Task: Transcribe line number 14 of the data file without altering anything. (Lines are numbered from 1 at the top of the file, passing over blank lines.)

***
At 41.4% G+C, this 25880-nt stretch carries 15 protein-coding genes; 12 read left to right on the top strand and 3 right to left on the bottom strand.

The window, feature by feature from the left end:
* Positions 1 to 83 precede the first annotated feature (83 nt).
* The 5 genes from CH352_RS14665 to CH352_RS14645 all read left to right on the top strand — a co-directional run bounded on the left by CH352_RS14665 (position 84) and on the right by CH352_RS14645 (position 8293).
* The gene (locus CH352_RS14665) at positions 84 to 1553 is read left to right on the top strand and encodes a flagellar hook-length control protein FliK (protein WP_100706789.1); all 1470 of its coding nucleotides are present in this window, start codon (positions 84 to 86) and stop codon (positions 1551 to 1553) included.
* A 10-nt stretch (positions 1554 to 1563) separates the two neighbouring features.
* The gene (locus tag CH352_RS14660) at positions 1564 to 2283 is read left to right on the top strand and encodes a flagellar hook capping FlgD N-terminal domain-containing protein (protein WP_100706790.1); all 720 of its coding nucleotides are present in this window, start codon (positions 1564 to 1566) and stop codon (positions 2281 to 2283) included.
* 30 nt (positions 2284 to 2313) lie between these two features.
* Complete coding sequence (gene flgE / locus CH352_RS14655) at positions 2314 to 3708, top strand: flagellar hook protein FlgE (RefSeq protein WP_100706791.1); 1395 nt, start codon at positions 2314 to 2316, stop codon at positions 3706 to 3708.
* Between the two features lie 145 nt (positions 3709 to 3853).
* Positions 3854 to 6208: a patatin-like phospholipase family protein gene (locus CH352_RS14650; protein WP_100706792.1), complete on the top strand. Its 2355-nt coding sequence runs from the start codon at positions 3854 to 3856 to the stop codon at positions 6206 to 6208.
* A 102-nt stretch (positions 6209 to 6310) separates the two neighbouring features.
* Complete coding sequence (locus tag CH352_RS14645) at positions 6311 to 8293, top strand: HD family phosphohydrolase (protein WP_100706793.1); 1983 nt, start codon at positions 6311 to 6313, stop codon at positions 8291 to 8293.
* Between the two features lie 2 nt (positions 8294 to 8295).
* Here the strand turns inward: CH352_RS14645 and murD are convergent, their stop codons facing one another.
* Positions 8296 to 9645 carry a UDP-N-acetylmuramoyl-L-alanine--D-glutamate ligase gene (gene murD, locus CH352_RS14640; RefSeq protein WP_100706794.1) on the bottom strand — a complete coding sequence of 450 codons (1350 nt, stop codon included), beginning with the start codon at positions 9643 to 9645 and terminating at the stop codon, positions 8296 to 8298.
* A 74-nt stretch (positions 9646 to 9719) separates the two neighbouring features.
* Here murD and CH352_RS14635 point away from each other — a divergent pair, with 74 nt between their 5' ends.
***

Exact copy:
* Between the two features lie 2 nt (positions 8294 to 8295).